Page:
The IgA protein immune complexes specifically deposit in the central area of the glomerulus in the mesangial area.4 Once these immune complexes deposit, the glomerulus (filter) become inflamed and damaged. As a result, their filtering function is damaged allowing substances such as red blood cells and proteins to pass through the damaged filter into the urine.9
When patients have respiratory infections such as a cough or sore throat, IgA immune complexes are higher in circulation4. Therefore, many of them end up depositing in the kidneys and this is when patients with IgA nephropathy typically present with symptoms such as hematuria (blood in the urine). Some patients may also experience episodes of IgA nephropathy when they have gastrointestinal infections such as the stomach flu or even after exercise.7
There is evidence to suggest that genetic factors play a role in this disease. It has been suggested that IgA nephropathy is a complex polygenic disease meaning that there are many genes and environmental factors that contribute to an individual developing the condition.10
In North America and Europe, males are two times more likely to get the disease, while in Asia, females are just as likely as males to be affected.4 In terms of ethnicity, Asians are much more likely then Caucasians who are, in turn, much more likely than black population to get IgA nephropathy. This disease most often presents between teenage years to late 30’s, but can present at any age. 5
IgA nephropathy might be suspected when a patient has bloody (red) or dark urine following a respiratory tract illness such as a sore throat or a cold.7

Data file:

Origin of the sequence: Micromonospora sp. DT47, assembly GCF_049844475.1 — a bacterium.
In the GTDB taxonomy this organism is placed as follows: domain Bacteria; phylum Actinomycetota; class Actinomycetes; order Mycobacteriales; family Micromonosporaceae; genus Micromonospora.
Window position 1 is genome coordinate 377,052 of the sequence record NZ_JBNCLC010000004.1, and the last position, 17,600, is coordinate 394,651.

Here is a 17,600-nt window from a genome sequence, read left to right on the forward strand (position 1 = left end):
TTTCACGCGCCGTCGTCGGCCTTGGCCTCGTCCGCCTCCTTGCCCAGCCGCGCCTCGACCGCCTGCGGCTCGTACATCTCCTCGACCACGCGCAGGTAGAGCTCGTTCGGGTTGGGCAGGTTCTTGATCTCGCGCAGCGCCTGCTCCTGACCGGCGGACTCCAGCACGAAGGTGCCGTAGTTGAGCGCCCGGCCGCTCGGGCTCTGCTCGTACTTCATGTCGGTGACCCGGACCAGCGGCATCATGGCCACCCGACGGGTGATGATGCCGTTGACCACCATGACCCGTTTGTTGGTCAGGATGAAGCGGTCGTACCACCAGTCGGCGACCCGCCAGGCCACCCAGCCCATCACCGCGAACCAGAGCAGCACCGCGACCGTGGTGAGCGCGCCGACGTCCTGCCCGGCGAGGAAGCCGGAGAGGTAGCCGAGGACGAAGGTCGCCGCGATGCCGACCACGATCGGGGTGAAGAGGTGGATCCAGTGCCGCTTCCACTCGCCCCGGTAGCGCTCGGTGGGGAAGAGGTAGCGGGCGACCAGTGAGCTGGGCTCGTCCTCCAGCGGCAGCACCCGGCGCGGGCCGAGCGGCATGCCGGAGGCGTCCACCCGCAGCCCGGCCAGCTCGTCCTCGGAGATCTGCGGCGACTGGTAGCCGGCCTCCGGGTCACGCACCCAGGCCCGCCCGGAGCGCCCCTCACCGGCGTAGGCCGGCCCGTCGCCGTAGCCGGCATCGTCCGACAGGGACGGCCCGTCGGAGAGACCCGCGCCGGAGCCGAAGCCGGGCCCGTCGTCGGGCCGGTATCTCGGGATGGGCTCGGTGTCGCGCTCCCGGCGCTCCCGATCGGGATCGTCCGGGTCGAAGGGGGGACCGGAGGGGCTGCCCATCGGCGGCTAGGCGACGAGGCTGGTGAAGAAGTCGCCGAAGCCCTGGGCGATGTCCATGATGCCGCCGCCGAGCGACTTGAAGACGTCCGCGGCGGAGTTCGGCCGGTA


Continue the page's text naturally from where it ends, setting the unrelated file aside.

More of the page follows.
Although a doctor may have a high index of suspicion that their patient has IgA nephropathy based on history, physical exam, urine tests and blood tests, the only way to truly diagnose IgA nephropathy is through a kidney biopsy.4
A kidney biopsy is when a small needle is inserted into a person’s kidney in order to take a small sample of tissue. This tissue is then examined under a microscope to look for certain characteristic markers of the disease.
Clinical Testing and Work-Up
Aside from the kidney biopsy, patients should expect to have regular blood and urine tests. For patients with mild disease (normal blood pressure, low amount of protein in urine), they can expect to have tests done every 6-12 months. Patients who have more severe forms of the disease can expect more regular monitoring. 7,9
Unfortunately, there is not yet a cure for IgA nephropathy.9. However, many cases resolve on their own.6
Treatment for this condition falls under two main categories7:
Non-immunosuppressive drugs – Those aimed at preventing progression of the disease.
Immunosuppressive drugs – Those aimed at reducing inflammation.
The non-immunosuppressive drugs used are angiotensin converting enzyme inhibitors (ACE inhibitors) and angiotensin receptor blockers (ARBs). They help prevent progression of the disease through reducing the amount of protein that filters through the damaged glomerulus and enters the urine and by lowering blood pressure.
The immunosuppressive drugs used most often are corticosteroids. They reduce inflammation by limiting the inflammatory response. 9
In summary treatment for IgA nephropathy falls under two categories:
Some patients may also be prescribed a statin, which is a cholesterol lowering drug given to lower the risk of developing cardiovascular disease.
Diet and Nutrition
Although researchers have not found that diet and nutrition play a role in causing or preventing the disease, health care providers may recommend the following dietary changes to patients who have the condition to maximize their renal health9: